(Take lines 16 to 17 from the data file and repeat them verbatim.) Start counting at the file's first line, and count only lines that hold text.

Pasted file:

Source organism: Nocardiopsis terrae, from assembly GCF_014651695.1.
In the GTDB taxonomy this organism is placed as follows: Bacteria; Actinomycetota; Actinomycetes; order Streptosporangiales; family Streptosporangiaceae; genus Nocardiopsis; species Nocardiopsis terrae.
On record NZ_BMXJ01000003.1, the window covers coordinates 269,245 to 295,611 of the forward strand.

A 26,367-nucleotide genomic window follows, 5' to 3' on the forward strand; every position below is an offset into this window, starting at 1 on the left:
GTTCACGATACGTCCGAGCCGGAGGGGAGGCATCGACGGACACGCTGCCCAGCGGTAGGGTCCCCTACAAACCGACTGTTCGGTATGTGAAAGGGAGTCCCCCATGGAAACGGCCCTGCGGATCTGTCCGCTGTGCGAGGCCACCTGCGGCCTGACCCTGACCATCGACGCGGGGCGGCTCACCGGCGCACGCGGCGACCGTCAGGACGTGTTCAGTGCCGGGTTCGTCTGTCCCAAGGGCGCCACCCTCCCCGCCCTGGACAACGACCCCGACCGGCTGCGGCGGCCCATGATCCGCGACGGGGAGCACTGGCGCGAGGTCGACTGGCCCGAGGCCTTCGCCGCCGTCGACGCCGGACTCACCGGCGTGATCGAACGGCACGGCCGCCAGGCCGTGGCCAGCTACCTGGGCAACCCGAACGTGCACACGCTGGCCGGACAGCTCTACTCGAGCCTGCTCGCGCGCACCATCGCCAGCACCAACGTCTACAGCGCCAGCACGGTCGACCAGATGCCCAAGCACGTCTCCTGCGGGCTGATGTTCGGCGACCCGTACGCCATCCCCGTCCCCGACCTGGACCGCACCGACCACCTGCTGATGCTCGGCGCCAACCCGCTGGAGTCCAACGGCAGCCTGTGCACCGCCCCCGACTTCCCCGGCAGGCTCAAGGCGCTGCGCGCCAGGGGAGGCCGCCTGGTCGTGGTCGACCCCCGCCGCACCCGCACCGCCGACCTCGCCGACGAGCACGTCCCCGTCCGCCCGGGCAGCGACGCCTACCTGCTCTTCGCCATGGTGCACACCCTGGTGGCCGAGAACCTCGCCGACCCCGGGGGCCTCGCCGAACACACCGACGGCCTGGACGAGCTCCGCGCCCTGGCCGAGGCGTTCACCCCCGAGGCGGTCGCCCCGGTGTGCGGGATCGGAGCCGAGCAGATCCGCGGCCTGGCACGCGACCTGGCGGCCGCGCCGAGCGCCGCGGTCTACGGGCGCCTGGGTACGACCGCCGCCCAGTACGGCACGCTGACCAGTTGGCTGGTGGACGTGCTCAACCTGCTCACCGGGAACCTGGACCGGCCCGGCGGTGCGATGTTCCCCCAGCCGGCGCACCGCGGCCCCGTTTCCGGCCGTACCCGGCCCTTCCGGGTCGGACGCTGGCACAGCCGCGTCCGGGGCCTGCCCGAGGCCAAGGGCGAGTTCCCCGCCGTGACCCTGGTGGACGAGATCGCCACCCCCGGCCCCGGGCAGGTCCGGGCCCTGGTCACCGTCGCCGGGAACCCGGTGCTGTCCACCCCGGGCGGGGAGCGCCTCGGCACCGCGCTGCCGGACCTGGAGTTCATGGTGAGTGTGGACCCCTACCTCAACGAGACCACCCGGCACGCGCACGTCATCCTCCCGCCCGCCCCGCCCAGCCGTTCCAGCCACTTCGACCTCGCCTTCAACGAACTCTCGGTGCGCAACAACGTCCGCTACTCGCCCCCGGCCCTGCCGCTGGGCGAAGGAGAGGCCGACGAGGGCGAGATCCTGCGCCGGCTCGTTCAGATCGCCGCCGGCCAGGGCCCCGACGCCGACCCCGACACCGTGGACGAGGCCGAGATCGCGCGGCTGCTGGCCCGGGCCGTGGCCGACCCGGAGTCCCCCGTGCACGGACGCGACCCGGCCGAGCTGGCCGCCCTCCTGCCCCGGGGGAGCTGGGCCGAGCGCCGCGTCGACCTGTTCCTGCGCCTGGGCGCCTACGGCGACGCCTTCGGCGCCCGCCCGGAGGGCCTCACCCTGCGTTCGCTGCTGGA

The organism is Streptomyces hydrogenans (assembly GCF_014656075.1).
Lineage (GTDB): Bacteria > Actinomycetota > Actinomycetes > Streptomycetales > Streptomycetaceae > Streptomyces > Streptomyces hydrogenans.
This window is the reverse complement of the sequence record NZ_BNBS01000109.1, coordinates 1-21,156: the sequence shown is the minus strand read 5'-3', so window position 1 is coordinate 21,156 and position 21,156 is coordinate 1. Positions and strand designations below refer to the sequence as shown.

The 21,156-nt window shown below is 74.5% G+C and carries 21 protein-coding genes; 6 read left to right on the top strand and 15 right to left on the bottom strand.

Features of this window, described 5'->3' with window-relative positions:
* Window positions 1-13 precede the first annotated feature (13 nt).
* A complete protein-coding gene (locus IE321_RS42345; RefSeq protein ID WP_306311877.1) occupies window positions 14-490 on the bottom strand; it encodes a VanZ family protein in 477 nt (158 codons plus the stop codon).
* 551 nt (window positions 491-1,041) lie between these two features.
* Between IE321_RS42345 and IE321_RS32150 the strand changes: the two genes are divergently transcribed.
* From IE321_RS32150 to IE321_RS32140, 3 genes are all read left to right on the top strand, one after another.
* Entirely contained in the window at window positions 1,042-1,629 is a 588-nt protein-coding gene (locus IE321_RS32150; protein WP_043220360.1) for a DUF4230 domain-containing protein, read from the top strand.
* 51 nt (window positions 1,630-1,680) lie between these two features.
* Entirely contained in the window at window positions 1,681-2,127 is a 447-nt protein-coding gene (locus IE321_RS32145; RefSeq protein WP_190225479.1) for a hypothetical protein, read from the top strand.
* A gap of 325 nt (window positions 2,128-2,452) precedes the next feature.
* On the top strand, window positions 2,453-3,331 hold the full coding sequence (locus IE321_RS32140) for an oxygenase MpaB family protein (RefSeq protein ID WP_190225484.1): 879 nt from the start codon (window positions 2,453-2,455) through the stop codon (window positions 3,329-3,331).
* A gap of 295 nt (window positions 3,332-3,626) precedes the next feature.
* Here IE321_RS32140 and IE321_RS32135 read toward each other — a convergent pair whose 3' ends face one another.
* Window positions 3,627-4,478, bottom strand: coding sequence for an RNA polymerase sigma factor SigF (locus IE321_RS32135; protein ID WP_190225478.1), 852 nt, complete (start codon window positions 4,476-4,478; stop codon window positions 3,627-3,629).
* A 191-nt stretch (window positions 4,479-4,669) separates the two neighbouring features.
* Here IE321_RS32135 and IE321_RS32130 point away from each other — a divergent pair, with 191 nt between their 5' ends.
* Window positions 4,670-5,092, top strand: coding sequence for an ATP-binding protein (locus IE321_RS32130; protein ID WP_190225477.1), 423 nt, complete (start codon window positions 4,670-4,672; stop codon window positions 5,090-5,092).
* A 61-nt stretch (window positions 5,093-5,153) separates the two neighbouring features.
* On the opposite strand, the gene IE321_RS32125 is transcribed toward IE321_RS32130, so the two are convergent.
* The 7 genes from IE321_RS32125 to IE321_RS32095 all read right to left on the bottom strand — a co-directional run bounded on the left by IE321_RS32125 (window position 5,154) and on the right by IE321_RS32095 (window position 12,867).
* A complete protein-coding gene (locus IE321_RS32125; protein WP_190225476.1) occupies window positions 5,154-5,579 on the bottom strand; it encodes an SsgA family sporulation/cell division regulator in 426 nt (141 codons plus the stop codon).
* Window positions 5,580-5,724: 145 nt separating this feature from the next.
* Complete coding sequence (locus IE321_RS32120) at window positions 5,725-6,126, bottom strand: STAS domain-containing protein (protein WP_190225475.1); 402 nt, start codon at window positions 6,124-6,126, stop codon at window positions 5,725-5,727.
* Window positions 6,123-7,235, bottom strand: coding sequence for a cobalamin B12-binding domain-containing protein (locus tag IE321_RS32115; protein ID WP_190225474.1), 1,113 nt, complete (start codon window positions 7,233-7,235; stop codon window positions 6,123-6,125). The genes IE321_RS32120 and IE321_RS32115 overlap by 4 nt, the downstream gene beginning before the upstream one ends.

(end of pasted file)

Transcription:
* Entirely contained in the window at window positions 1,042-1,629 is a 588-nt protein-coding gene (locus IE321_RS32150; protein WP_043220360.1) for a DUF4230 domain-containing protein, read from the top strand.
* 51 nt (window positions 1,630-1,680) lie between these two features.